In this column last week I asked you to share some Valentine's Day memories. And some of you did, bless your hearts. One of my favorites came from Barbara Morris, who says she grew up in a family that loved to celebrate. "We even celebrated Groundhog Day and every other special day, complete with party hats," she said.
Well, seems she married someone who wasn't so big on celebrating. She once received a valentine from her husband that was dedicated to a "special uncle." Seems he waited until the very last minute to purchase a card.
"Now it's funny and we've just passed it back and forth for about 15 years," she said.
After a little coaxing, another story came from Melissa Tinker who has fond memories of Valentine's Day when she was in the third grade. "I got a poem that was written just for me, a flower and earrings from a boy in my class. And I didn't even know he liked me," she said, laughing.
But she also remembers when her husband surprised her on Valentine's Day with a live gift.
"The UPS man was at our door that morning and handed me a box that had live lobsters in it. I could hear them scratching. We had a big lobster dinner. It was so good, and really fun."
Some people have already done their shopping. Nancy Dopps is already enjoying the singing bumblebee that croons a love song from the '60s. She said her husband got it for her because they both love the Broadway musical "Jersey Boys," which they went to twice.
"It is so nice to grow old with someone who has the same kind of history and memories that you can share with one another," Nancy said.
My wonderful fifth-grade teacher, Sharon Wasson, called to say she agrees that people should ignore it when their spouse says, "Don't get me anything." She recalled a Christmas when she was a young bride and decided at the last minute to buy her hubby a necktie for $2.50 because she just couldn't stand not to get him something.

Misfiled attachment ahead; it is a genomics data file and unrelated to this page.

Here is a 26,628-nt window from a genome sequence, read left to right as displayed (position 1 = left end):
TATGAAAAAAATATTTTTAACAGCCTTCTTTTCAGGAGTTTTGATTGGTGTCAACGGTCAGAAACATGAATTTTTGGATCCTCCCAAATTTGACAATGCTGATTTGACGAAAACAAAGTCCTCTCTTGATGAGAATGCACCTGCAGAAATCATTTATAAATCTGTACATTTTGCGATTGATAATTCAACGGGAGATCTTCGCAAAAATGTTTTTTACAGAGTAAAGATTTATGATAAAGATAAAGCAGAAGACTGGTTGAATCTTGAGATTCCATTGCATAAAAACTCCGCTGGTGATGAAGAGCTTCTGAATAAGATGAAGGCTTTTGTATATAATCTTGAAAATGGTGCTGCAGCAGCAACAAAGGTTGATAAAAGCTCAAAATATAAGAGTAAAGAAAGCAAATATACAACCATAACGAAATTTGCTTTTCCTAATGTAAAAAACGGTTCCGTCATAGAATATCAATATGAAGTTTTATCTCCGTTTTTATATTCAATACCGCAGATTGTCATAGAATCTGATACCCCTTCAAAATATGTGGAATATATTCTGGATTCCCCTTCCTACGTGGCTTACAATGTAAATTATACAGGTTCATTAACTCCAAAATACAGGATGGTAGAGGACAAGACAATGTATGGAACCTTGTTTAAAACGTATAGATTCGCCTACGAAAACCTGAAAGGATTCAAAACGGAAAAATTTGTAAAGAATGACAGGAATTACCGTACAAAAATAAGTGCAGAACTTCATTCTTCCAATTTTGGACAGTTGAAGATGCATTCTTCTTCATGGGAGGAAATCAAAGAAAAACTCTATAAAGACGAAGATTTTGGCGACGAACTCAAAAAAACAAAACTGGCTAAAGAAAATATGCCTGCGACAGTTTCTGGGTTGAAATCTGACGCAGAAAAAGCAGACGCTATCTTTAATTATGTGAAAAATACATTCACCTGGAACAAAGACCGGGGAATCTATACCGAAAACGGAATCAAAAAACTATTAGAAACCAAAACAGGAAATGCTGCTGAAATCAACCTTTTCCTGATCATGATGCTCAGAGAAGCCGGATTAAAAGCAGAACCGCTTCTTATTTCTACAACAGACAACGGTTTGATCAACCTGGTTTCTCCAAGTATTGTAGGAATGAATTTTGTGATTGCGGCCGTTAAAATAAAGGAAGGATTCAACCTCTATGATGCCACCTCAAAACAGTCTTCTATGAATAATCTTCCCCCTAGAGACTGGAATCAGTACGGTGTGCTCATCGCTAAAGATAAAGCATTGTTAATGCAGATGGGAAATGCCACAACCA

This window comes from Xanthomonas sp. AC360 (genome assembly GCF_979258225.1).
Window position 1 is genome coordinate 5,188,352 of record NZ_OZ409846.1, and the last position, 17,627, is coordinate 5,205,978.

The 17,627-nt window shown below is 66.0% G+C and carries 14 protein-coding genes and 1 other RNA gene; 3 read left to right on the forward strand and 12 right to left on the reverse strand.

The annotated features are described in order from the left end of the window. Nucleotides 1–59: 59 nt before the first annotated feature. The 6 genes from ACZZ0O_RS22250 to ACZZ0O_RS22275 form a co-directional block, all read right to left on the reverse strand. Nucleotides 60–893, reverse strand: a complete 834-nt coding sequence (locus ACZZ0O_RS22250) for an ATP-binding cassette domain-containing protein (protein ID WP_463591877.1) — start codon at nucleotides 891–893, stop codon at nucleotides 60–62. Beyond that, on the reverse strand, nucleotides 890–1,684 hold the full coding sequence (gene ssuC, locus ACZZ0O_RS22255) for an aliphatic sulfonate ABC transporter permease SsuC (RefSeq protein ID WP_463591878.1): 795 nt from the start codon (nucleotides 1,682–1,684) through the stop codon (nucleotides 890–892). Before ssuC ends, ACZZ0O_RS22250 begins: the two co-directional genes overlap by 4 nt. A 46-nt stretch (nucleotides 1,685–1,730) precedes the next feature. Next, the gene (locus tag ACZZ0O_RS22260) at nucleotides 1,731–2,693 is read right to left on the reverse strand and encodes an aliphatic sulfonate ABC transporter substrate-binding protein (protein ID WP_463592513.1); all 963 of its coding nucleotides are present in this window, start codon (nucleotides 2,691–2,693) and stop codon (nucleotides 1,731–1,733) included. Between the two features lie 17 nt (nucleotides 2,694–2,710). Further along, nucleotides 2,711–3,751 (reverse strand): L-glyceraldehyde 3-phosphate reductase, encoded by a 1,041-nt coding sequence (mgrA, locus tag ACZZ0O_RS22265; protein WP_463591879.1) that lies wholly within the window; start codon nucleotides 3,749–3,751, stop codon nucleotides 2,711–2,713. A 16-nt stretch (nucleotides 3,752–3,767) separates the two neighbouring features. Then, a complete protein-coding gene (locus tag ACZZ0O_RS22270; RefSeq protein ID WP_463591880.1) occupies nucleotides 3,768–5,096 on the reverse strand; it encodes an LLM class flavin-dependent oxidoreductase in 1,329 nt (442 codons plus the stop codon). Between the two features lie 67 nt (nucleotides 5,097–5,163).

On Valentine's Day, bring on the gifts, cards, candy, flowers, whatever, just don't forget to give those you love a big hug. A really big one. It won't cost you a cent.
Want to be a model? —The Models and Images International Model Search 2010 will be held at 1:30 p.m. Sunday as part of the Women's Fair.
The staff at Models and Images is offering a two-hour seminar covering basic modeling and runway techniques from 6 to 8 p.m. Thursday at Century II Expo Hall.
The seminar is not required to enter the model search, but you do need to register by calling 316-612-9070.
The divisions are ages 5-8, 9-12, and 13 and older, for male and female models. There is a $25 charge to register for the model search.
Several past winners are now modeling in Paris, Los Angeles and New York.
For more information, call the above number or go to www.modelsandimages.com.
Also at the Women's Fair — Christina Osborn, executive director of the Mid-Kansas Affiliate of Susan G. Komen for the Cure, recently geared up for the Women's Fair by having salon owner Eric Fisher cut 11 inches of her hair. Her ponytail went to Locks of Love, a nonprofit organization that provides hairpieces to financially disadvantaged children suffering from medical hair loss.
Each year at the Women's Show, stylists from Eric Fisher salons cut hair to benefit Susan G. Komen for the Cure. Last year, haircuts and styles that were done for a minimum donation of $20 added up to $6,000 by the end of the fair.